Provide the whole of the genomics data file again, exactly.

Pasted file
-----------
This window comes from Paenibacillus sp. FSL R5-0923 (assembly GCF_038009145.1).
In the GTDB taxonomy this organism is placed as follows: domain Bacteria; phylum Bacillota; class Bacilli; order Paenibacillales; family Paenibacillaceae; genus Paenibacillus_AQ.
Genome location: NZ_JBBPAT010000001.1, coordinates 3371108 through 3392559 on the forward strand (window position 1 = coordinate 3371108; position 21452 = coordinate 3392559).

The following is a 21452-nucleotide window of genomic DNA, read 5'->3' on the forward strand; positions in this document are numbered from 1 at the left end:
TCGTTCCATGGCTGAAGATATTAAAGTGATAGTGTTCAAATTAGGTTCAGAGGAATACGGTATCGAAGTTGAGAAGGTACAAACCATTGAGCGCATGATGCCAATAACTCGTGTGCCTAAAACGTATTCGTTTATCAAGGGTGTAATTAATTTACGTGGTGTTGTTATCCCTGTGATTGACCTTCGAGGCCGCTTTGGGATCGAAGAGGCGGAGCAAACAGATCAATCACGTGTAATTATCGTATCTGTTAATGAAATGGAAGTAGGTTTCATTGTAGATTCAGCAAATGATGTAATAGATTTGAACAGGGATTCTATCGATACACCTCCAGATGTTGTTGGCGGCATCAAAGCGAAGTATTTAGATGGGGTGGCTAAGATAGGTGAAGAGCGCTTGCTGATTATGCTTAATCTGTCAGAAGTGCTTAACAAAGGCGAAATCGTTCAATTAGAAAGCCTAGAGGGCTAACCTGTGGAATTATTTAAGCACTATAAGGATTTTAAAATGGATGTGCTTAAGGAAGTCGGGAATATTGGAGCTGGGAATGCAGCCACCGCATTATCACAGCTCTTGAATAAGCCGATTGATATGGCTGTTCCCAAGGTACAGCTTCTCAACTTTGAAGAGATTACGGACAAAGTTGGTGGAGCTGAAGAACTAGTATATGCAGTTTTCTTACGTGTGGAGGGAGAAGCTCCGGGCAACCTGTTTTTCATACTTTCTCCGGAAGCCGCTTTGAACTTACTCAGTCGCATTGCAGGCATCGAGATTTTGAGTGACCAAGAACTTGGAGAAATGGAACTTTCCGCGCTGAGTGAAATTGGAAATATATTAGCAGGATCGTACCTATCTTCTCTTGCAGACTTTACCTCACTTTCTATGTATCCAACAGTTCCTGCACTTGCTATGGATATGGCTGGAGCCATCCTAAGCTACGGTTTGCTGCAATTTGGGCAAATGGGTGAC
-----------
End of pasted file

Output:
This window comes from Paenibacillus sp. FSL R5-0923 (assembly GCF_038009145.1).
In the GTDB taxonomy this organism is placed as follows: domain Bacteria; phylum Bacillota; class Bacilli; order Paenibacillales; family Paenibacillaceae; genus Paenibacillus_AQ.
Genome location: NZ_JBBPAT010000001.1, coordinates 3371108 through 3392559 on the forward strand (window position 1 = coordinate 3371108; position 21452 = coordinate 3392559).

The following is a 21452-nucleotide window of genomic DNA, read 5'->3' on the forward strand; positions in this document are numbered from 1 at the left end:
TCGTTCCATGGCTGAAGATATTAAAGTGATAGTGTTCAAATTAGGTTCAGAGGAATACGGTATCGAAGTTGAGAAGGTACAAACCATTGAGCGCATGATGCCAATAACTCGTGTGCCTAAAACGTATTCGTTTATCAAGGGTGTAATTAATTTACGTGGTGTTGTTATCCCTGTGATTGACCTTCGAGGCCGCTTTGGGATCGAAGAGGCGGAGCAAACAGATCAATCACGTGTAATTATCGTATCTGTTAATGAAATGGAAGTAGGTTTCATTGTAGATTCAGCAAATGATGTAATAGATTTGAACAGGGATTCTATCGATACACCTCCAGATGTTGTTGGCGGCATCAAAGCGAAGTATTTAGATGGGGTGGCTAAGATAGGTGAAGAGCGCTTGCTGATTATGCTTAATCTGTCAGAAGTGCTTAACAAAGGCGAAATCGTTCAATTAGAAAGCCTAGAGGGCTAACCTGTGGAATTATTTAAGCACTATAAGGATTTTAAAATGGATGTGCTTAAGGAAGTCGGGAATATTGGAGCTGGGAATGCAGCCACCGCATTATCACAGCTCTTGAATAAGCCGATTGATATGGCTGTTCCCAAGGTACAGCTTCTCAACTTTGAAGAGATTACGGACAAAGTTGGTGGAGCTGAAGAACTAGTATATGCAGTTTTCTTACGTGTGGAGGGAGAAGCTCCGGGCAACCTGTTTTTCATACTTTCTCCGGAAGCCGCTTTGAACTTACTCAGTCGCATTGCAGGCATCGAGATTTTGAGTGACCAAGAACTTGGAGAAATGGAACTTTCCGCGCTGAGTGAAATTGGAAATATATTAGCAGGATCGTACCTATCTTCTCTTGCAGACTTTACCTCACTTTCTATGTATCCAACAGTTCCTGCACTTGCTATGGATATGGCTGGAGCCATCCTAAGCTACGGTTTGCTGCAATTTGGGCAAATGGGTGAC